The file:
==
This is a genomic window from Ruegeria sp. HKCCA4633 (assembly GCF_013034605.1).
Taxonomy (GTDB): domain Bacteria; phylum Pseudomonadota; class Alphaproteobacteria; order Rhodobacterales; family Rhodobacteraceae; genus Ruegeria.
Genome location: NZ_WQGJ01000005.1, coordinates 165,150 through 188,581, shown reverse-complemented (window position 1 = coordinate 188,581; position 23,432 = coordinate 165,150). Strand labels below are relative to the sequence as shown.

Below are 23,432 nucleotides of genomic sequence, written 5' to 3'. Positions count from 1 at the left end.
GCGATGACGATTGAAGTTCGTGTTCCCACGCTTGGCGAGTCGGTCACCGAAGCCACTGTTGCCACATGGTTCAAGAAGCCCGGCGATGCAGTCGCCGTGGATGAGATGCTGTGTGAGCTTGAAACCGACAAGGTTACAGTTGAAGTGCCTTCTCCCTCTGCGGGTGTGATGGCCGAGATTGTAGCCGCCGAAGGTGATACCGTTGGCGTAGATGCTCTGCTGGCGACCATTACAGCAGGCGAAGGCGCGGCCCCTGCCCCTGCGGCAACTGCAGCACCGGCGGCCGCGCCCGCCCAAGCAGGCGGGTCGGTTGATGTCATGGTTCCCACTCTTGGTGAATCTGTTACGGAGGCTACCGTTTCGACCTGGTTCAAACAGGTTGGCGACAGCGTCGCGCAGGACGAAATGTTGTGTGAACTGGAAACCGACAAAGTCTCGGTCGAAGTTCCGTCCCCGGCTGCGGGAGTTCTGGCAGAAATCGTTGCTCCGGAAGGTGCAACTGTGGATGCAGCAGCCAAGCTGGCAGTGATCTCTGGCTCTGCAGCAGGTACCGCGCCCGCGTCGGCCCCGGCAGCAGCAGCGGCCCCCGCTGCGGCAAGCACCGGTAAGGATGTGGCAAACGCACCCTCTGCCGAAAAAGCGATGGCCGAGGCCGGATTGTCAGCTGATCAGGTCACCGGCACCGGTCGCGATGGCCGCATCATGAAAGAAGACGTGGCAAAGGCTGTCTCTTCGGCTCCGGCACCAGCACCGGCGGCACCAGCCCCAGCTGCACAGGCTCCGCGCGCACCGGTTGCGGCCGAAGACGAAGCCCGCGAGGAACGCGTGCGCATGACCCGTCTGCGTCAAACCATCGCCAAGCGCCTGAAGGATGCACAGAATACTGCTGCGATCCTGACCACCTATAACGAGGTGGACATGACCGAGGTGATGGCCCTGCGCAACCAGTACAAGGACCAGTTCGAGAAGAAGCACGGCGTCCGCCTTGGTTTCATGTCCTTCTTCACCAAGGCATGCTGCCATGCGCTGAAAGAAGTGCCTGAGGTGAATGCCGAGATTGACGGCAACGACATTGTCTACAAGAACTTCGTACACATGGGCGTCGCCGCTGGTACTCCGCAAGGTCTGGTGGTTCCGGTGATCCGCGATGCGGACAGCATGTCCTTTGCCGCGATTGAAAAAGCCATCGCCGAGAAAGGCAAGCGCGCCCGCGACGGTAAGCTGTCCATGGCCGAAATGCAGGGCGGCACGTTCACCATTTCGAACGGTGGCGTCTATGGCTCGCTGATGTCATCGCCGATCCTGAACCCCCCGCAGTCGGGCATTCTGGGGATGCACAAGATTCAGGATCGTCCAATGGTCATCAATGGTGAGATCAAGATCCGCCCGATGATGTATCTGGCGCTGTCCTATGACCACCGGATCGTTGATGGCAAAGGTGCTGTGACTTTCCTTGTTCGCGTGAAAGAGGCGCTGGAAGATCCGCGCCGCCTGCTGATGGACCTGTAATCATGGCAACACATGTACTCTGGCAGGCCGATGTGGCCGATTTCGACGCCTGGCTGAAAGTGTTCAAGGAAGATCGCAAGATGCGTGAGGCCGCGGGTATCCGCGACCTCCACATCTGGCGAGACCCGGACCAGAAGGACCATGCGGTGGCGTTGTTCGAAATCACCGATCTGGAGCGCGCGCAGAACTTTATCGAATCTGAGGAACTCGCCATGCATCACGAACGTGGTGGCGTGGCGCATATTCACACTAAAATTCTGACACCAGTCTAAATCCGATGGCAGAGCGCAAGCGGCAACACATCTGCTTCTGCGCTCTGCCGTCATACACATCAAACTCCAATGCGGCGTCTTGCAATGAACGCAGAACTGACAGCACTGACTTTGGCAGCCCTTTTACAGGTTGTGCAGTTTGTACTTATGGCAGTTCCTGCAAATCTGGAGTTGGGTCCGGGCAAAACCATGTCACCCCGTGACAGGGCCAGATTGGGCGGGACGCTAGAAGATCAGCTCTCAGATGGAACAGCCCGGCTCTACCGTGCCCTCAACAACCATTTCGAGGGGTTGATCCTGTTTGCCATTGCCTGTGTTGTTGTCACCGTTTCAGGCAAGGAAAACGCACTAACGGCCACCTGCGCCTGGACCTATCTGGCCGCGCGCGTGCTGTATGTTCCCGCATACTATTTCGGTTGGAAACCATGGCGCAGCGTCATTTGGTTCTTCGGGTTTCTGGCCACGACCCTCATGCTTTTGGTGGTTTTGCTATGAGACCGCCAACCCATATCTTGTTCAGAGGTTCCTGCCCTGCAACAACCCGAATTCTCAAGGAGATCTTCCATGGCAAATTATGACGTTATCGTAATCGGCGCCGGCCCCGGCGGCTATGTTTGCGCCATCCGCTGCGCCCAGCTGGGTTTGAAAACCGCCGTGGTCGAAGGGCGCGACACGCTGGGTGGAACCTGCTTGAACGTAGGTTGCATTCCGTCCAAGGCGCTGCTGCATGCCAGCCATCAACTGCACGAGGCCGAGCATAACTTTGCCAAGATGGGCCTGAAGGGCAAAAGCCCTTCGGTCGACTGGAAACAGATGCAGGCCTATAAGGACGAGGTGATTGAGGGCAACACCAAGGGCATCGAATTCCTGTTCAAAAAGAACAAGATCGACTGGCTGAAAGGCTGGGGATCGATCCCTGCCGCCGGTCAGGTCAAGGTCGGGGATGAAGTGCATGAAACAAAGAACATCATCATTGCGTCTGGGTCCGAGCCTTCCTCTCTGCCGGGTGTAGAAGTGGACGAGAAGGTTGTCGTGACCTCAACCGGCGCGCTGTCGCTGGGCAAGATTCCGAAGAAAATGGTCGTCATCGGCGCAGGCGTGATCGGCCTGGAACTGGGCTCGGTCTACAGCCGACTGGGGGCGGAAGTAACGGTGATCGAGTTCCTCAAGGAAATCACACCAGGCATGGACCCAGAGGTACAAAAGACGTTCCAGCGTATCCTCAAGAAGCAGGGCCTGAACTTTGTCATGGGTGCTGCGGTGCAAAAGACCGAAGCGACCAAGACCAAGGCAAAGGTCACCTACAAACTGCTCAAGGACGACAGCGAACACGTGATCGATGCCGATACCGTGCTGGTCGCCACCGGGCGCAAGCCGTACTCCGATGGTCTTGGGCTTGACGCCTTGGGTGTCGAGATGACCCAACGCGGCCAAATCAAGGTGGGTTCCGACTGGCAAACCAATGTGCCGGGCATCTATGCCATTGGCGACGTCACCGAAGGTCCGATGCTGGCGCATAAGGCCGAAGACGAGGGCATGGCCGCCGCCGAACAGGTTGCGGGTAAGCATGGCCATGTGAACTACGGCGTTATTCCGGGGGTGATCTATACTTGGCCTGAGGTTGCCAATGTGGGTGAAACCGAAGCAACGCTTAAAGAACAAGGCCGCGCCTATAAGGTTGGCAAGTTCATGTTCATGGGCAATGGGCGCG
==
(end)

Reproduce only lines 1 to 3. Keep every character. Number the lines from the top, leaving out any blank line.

This is a genomic window from Ruegeria sp. HKCCA4633 (assembly GCF_013034605.1).
Taxonomy (GTDB): domain Bacteria; phylum Pseudomonadota; class Alphaproteobacteria; order Rhodobacterales; family Rhodobacteraceae; genus Ruegeria.
Genome location: NZ_WQGJ01000005.1, coordinates 165,150 through 188,581, shown reverse-complemented (window position 1 = coordinate 188,581; position 23,432 = coordinate 165,150). Strand labels below are relative to the sequence as shown.